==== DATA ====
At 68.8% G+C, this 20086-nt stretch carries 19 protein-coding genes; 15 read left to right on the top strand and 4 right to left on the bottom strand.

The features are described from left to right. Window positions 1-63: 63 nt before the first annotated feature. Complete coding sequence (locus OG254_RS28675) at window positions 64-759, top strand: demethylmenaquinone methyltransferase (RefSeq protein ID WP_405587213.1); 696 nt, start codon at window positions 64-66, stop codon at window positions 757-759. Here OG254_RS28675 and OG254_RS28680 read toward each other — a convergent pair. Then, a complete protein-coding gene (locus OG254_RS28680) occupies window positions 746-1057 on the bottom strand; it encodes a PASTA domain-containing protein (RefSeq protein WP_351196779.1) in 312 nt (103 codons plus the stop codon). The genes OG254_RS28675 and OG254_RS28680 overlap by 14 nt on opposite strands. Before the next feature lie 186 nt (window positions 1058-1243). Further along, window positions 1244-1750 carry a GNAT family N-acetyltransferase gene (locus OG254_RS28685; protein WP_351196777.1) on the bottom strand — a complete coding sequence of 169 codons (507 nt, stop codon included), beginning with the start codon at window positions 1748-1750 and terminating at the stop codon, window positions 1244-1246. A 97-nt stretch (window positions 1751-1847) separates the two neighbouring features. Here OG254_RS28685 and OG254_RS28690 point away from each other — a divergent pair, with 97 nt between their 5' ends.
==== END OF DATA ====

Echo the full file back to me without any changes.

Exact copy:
At 68.8% G+C, this 20086-nt stretch carries 19 protein-coding genes; 15 read left to right on the top strand and 4 right to left on the bottom strand.

The features are described from left to right. Window positions 1-63: 63 nt before the first annotated feature. Complete coding sequence (locus OG254_RS28675) at window positions 64-759, top strand: demethylmenaquinone methyltransferase (RefSeq protein ID WP_405587213.1); 696 nt, start codon at window positions 64-66, stop codon at window positions 757-759. Here OG254_RS28675 and OG254_RS28680 read toward each other — a convergent pair. Then, a complete protein-coding gene (locus OG254_RS28680) occupies window positions 746-1057 on the bottom strand; it encodes a PASTA domain-containing protein (RefSeq protein WP_351196779.1) in 312 nt (103 codons plus the stop codon). The genes OG254_RS28675 and OG254_RS28680 overlap by 14 nt on opposite strands. Before the next feature lie 186 nt (window positions 1058-1243). Further along, window positions 1244-1750 carry a GNAT family N-acetyltransferase gene (locus OG254_RS28685; protein WP_351196777.1) on the bottom strand — a complete coding sequence of 169 codons (507 nt, stop codon included), beginning with the start codon at window positions 1748-1750 and terminating at the stop codon, window positions 1244-1246. A 97-nt stretch (window positions 1751-1847) separates the two neighbouring features. Here OG254_RS28685 and OG254_RS28690 point away from each other — a divergent pair, with 97 nt between their 5' ends.